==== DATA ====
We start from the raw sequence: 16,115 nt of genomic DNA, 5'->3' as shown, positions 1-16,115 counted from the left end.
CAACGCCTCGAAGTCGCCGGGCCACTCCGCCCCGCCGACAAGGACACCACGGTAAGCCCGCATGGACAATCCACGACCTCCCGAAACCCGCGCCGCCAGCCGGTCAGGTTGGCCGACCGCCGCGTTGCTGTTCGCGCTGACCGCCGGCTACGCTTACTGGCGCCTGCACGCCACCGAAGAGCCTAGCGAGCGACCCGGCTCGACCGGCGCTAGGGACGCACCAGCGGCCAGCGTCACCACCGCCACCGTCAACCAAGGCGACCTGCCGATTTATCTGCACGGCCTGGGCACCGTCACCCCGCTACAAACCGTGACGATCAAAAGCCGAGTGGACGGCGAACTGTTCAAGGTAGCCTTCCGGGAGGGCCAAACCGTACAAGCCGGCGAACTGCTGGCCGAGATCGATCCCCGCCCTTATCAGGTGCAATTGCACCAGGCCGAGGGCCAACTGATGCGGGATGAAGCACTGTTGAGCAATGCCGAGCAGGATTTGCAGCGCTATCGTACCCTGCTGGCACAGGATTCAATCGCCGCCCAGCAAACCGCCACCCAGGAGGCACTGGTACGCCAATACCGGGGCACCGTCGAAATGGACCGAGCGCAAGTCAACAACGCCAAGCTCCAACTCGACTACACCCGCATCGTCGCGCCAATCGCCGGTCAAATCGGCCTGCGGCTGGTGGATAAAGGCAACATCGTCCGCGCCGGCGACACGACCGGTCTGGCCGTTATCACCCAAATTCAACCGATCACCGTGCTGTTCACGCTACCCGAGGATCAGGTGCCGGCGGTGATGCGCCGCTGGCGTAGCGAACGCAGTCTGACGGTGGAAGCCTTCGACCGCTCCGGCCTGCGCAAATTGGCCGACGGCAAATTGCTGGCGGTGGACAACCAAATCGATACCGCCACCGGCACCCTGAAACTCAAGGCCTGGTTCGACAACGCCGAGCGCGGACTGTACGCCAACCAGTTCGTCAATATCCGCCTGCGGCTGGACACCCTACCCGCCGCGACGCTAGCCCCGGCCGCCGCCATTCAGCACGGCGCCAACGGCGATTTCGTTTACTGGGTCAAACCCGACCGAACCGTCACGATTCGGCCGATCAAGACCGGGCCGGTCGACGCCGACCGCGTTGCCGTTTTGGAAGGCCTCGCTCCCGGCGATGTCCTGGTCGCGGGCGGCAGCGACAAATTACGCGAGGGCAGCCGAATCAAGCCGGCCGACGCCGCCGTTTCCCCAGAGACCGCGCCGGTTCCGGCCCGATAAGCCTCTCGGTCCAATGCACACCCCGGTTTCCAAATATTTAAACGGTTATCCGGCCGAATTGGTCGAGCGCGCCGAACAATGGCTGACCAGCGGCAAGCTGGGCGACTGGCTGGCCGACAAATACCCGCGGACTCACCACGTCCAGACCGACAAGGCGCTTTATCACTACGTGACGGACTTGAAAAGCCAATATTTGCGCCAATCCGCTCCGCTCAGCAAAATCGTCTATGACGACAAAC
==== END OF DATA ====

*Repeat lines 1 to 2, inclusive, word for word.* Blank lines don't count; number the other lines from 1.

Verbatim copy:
We start from the raw sequence: 16,115 nt of genomic DNA, 5'->3' as shown, positions 1-16,115 counted from the left end.
CAACGCCTCGAAGTCGCCGGGCCACTCCGCCCCGCCGACAAGGACACCACGGTAAGCCCGCATGGACAATCCACGACCTCCCGAAACCCGCGCCGCCAGCCGGTCAGGTTGGCCGACCGCCGCGTTGCTGTTCGCGCTGACCGCCGGCTACGCTTACTGGCGCCTGCACGCCACCGAAGAGCCTAGCGAGCGACCCGGCTCGACCGGCGCTAGGGACGCACCAGCGGCCAGCGTCACCACCGCCACCGTCAACCAAGGCGACCTGCCGATTTATCTGCACGGCCTGGGCACCGTCACCCCGCTACAAACCGTGACGATCAAAAGCCGAGTGGACGGCGAACTGTTCAAGGTAGCCTTCCGGGAGGGCCAAACCGTACAAGCCGGCGAACTGCTGGCCGAGATCGATCCCCGCCCTTATCAGGTGCAATTGCACCAGGCCGAGGGCCAACTGATGCGGGATGAAGCACTGTTGAGCAATGCCGAGCAGGATTTGCAGCGCTATCGTACCCTGCTGGCACAGGATTCAATCGCCGCCCAGCAAACCGCCACCCAGGAGGCACTGGTACGCCAATACCGGGGCACCGTCGAAATGGACCGAGCGCAAGTCAACAACGCCAAGCTCCAACTCGACTACACCCGCATCGTCGCGCCAATCGCCGGTCAAATCGGCCTGCGGCTGGTGGATAAAGGCAACATCGTCCGCGCCGGCGACACGACCGGTCTGGCCGTTATCACCCAAATTCAACCGATCACCGTGCTGTTCACGCTACCCGAGGATCAGGTGCCGGCGGTGATGCGCCGCTGGCGTAGCGAACGCAGTCTGACGGTGGAAGCCTTCGACCGCTCCGGCCTGCGCAAATTGGCCGACGGCAAATTGCTGGCGGTGGACAACCAAATCGATACCGCCACCGGCACCCTGAAACTCAAGGCCTGGTTCGACAACGCCGAGCGCGGACTGTACGCCAACCAGTTCGTCAATATCCGCCTGCGGCTGGACACCCTACCCGCCGCGACGCTAGCCCCGGCCGCCGCCATTCAGCACGGCGCCAACGGCGATTTCGTTTACTGGGTCAAACCCGACCGAACCGTCACGATTCGGCCGATCAAGACCGGGCCGGTCGACGCCGACCGCGTTGCCGTTTTGGAAGGCCTCGCTCCCGGCGATGTCCTGGTCGCGGGCGGCAGCGACAAATTACGCGAGGGCAGCCGAATCAAGCCGGCCGACGCCGCCGTTTCCCCAGAGACCGCGCCGGTTCCGGCCCGATAAGCCTCTCGGTCCAATGCACACCCCGGTTTCCAAATATTTAAACGGTTATCCGGCCGAATTGGTCGAGCGCGCCGAACAATGGCTGACCAGCGGCAAGCTGGGCGACTGGCTGGCCGACAAATACCCGCGGACTCACCACGTCCAGACCGACAAGGCGCTTTATCACTACGTGACGGACTTGAAAAGCCAATATTTGCGCCAATCCGCTCCGCTCAGCAAAATCGTCTATGACGACAAAC